Should I stay or should I go? In the zebrafish (Danio rerio), two competing neural circuits determine whether an animal swims or turns tail and escapes. Social status can tip the balance between these circuits, leading dominant and subordinate animals to behave differently, according to a recent study in the Journal of Neuroscience.
Social status and its effects on the nervous system have been well-studied in other fish such as the African cichlid (Astatotilapia burtoni), which forms a complex and hierarchical society. But in recent years, researchers have noticed that zebrafish, a popular animal model, also establish social ranks among themselves. “If you put two males together, like two boxers in a ring, they’ll duke it out, and within a few hours, you’ll have one animal emerging as dominant and another as subordinate,” says senior author Fadi Issa, a neuroscientist at East Carolina University in Greenville, North Carolina. By studying this phenomenon in zebrafish, Issa and others see the potential for leveraging genetic tools that exist to manipulate the animal’s nervous system.
In their latest study, Issa and his colleagues placed male zebrafish together in a tank, two at a time, for two weeks. Through bouts of biting and chasing, a dominant fish soon emerged from each pair. Dominant fish took over much of the tank, swimming more frequently and over a wider range. Subordinate fish, meanwhile, reduced their swimming and retreated to a bottom corner of the tank. When the researchers later separated the fish, the animals continued to behave according to their respective ranks.
To study the neurons behind these lasting changes, the researchers stuck electrodes in the water and picked up distinct electrical signatures that the “swim” and the “escape” circuits have previously been shown to emit. Compared to control animals (housed in large groups), the dominant fish of the pair showed greater activity of the swim circuit, while the subordinate fish showed lower-than-normal activity in those neurons. To look for changes in the escape circuit, Issa’s team played popping sounds at different volumes through speakers placed near the tank. In subordinate fish, they found that these neurons had become more sensitive, activating more quickly and at lower volumes than in control or dominant animals.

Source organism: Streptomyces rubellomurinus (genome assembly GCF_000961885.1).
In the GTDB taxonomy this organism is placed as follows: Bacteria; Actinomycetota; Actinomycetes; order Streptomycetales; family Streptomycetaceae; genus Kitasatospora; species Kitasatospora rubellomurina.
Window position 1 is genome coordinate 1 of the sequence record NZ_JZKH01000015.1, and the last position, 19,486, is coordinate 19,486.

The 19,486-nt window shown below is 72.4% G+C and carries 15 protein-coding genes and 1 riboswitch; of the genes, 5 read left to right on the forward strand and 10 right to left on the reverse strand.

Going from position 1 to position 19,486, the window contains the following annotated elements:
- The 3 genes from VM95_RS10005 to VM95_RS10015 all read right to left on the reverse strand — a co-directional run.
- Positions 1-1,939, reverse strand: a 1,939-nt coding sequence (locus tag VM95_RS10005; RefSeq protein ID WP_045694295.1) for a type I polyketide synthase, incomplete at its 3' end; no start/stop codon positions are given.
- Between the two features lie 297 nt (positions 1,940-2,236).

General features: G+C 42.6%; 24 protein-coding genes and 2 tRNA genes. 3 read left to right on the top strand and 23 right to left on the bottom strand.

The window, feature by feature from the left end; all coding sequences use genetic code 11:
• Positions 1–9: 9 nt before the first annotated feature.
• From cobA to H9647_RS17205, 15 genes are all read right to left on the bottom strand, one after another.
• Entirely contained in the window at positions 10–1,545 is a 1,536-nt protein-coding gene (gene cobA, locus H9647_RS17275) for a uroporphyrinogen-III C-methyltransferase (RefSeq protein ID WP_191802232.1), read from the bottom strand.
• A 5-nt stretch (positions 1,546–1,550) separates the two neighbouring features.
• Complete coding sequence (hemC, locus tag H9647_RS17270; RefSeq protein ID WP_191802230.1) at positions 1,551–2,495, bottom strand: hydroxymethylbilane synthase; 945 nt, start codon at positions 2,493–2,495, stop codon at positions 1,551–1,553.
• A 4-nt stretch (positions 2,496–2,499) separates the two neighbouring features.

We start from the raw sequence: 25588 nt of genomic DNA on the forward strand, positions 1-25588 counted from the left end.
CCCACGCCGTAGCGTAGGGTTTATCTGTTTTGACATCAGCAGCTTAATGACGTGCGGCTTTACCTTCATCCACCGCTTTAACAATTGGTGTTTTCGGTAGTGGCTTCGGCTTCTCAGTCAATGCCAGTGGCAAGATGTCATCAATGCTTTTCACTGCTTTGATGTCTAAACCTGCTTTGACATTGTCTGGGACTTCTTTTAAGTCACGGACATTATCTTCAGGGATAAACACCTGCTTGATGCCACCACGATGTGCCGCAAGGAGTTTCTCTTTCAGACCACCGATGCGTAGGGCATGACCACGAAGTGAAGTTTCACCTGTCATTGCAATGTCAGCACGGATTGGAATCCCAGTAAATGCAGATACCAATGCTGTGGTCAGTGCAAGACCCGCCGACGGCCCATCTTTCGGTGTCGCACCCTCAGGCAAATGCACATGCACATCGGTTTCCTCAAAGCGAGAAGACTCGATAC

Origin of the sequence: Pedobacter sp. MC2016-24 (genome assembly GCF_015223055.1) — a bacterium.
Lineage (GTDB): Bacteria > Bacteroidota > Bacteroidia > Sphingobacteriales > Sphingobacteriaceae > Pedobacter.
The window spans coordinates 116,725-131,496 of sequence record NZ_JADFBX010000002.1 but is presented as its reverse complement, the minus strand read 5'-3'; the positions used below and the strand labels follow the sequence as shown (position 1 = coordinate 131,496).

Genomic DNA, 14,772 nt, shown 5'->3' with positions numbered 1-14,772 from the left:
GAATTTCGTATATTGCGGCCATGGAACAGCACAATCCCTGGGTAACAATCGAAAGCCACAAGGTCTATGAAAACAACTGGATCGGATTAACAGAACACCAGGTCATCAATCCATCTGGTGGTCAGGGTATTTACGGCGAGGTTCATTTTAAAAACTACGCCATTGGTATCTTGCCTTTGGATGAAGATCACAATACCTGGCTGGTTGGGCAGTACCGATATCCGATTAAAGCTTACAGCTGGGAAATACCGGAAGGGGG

“It’s amazing that they could find enough of a signal from external recordings to make the case that this was from two different classes of neurons,” says Russell Fernald, a neuroscientist at Stanford University in California, who was not involved in the study. “I think it’s a good start, but it’s going to be more complicated than this. Now they have to go in and record and look at individual cells—how do they recognize social dominance and go on to change?”
To begin to investigate how this process occurs, Issa’s team simulated more than 2,000 different scenarios on a simplified computer model of the two circuits and their connections. They were able to mimic their experimental observations by changing the excitability of two types of cells: command neurons of the escape circuit (called Mauthner cells) and inhibitory neurons connecting the swim and escape circuits. The model also suggested that a neurochemical called 2-AG might be mediating this change. This doesn’t prove that these mechanism are at work in the real animal, Issa emphasizes, but does point to a plausible pathway that his group is now investigating experimentally.
“People have made models of this circuitry before, but very few studies have done this in the context of social status,” says Hans Hofmann, a systems neuroscientist at the University of Texas at Austin, who was not involved in the study. “It opens up a door, an avenue of research that was not really available before.”